I was what you would call “drifting” at the time my father was taken to a psychiatric facility; I had quit my job working in a restaurant and had caught a bus from Philadelphia to New York to Boston to Portland, Maine, and had hitchhiked the rest of the way up the coastline in the middle of the winter. When my mother called to tell me about my father, I was renting a room from an elderly widow, eating at a soup kitchen each day, and fighting back the dark specter of suicide. When I returned home and visited him in the facility, it wasn’t too far from a scene from One Flew Over the Cuckoo’s Nest.
A year later, in January of 2005, I was voluntarily committed to the same facility that my father was voluntarily committed to just a year prior, for the same diagnostic condition: “Bipolar Type 1, severe, current episode manic severe with psychotic features.” Like father, like son.
My struggles of the mind began during my teenage years, but bordered mostly on the side of melancholy with occasional swings into elation. With no frame of reference, I thought all people my age thought about death often–of daydreaming about being hit by a bus, or just simply being “taken out” of existence due to the psychic pain that comes with being alive; that is was normal.
In 1998, my freshman year of college, I became a Catholic. Though I had dabbled in Eastern religions including Buddhism and Krishna-consciousness for a few years prior to that, it was the redeeming nature of Christ and the fullness of truth found in the Catholic Church that convinced me I couldn’t break the bonds that held me–of sin, slavery, and concupicense–on my own. I needed a savior to deliver me from this body of death (Rom 7:24).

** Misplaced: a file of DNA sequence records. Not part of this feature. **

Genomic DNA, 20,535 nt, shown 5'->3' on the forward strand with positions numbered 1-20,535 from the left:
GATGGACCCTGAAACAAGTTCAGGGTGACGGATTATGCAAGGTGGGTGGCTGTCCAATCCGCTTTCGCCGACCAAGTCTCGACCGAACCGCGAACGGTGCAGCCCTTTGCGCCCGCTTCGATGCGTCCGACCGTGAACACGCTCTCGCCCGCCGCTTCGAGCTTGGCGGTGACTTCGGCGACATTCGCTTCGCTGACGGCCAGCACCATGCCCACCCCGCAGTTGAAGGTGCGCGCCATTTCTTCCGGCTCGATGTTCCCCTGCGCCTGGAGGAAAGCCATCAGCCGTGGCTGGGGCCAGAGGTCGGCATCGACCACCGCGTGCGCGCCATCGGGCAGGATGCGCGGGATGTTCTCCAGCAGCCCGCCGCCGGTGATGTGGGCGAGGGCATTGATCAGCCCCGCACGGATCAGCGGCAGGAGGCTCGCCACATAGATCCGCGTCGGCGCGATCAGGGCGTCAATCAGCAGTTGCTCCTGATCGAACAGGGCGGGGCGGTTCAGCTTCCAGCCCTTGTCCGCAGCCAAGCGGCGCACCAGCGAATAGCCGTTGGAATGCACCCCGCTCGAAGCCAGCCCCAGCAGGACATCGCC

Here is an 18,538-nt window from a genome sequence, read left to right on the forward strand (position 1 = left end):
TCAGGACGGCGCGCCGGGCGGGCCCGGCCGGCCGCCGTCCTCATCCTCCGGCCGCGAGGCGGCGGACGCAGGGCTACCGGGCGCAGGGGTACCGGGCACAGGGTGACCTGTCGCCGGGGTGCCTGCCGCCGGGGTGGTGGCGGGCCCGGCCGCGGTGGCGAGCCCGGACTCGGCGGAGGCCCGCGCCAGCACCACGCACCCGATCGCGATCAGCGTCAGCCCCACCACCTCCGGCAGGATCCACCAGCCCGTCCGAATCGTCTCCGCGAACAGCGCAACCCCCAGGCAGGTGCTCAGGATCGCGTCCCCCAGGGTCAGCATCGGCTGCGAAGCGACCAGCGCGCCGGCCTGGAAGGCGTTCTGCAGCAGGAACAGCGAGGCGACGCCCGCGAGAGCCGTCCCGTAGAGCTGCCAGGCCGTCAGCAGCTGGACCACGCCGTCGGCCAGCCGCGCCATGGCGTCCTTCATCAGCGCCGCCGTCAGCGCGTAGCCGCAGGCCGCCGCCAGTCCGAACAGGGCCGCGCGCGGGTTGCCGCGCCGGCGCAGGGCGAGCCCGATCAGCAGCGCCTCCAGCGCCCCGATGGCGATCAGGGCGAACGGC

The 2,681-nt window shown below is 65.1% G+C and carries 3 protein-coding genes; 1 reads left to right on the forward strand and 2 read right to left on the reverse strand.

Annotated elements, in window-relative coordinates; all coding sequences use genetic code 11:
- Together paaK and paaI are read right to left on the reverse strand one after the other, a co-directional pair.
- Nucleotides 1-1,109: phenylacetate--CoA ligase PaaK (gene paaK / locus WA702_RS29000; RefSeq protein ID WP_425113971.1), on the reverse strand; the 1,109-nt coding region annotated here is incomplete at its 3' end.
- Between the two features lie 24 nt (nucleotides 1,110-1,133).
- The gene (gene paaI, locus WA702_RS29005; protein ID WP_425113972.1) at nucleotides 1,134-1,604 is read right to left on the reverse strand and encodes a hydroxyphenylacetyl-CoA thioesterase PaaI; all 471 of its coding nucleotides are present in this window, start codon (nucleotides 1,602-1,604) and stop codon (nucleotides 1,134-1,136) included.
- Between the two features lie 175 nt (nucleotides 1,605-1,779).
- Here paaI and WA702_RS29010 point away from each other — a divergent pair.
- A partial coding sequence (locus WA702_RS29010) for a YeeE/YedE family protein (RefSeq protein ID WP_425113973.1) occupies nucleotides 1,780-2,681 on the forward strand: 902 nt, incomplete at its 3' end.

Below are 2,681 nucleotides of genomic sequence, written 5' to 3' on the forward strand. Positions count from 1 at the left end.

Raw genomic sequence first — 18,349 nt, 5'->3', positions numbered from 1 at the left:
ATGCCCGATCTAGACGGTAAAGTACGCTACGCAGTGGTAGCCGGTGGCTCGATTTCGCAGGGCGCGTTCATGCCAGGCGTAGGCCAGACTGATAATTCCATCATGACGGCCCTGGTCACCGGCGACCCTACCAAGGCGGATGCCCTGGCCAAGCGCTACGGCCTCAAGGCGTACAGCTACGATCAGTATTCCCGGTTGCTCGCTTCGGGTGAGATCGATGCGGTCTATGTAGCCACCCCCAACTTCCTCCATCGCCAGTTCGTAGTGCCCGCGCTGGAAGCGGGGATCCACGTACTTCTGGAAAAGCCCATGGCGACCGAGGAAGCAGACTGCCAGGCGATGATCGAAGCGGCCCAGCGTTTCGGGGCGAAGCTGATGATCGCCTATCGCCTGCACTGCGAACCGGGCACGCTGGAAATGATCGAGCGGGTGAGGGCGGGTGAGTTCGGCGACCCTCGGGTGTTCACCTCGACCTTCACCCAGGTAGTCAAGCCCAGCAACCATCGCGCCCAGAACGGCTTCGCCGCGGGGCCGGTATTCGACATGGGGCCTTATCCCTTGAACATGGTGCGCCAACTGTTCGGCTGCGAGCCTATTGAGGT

But even though I had found meaning in this life and a moral framework to make sense of suffering through the Catholic faith, prayed often and attended Mass regularly, I struggled mightily to “be good.” I drank too much too often, contended with keeping lust in check, and failed time and again to put the old man to death even in light of my new identity in Christ. I felt everything intensely, and often struggled with emotional and mental equilibrium.
This went on for a number of years, and my sin and inconsistency of behavior wasn’t helping my mental state or my spiritual life. Thanks to the influence of some well-meaning but “progressive” minded spiritual directors, I wasn’t even aware of not being in a state of grace; it was a precarious spiritual state, susceptible to the Devil’s influence. My weakest link, of course, being my mind, which he did not hesitate to use to gain me for his own.
When I experienced my first acute manic episode at the age of 24 (I had only ever experienced depressive episodes before), it was like being on drugs (without the drugs). Everything was in technicolor, and I felt like I would explode with elation.
But as psychosis started to creep in, and my mind raced so fast that I had trouble sleeping (for days) and speaking coherently, my family and my fiance at the time knew something wasn’t quite right. I wasn’t violent, promiscuous, or reckless, but I had to take a leave of absence from my job. My delusions of grandeur manifested themselves religiously, and I thought I was a prophet of sorts, while simultaneously committing shameful blasphemies against our Lord. Of course the CIA had caught wind of things (one of the many delusions) and I began to get agitated should anyone “stand in my way” of “completing my mission.”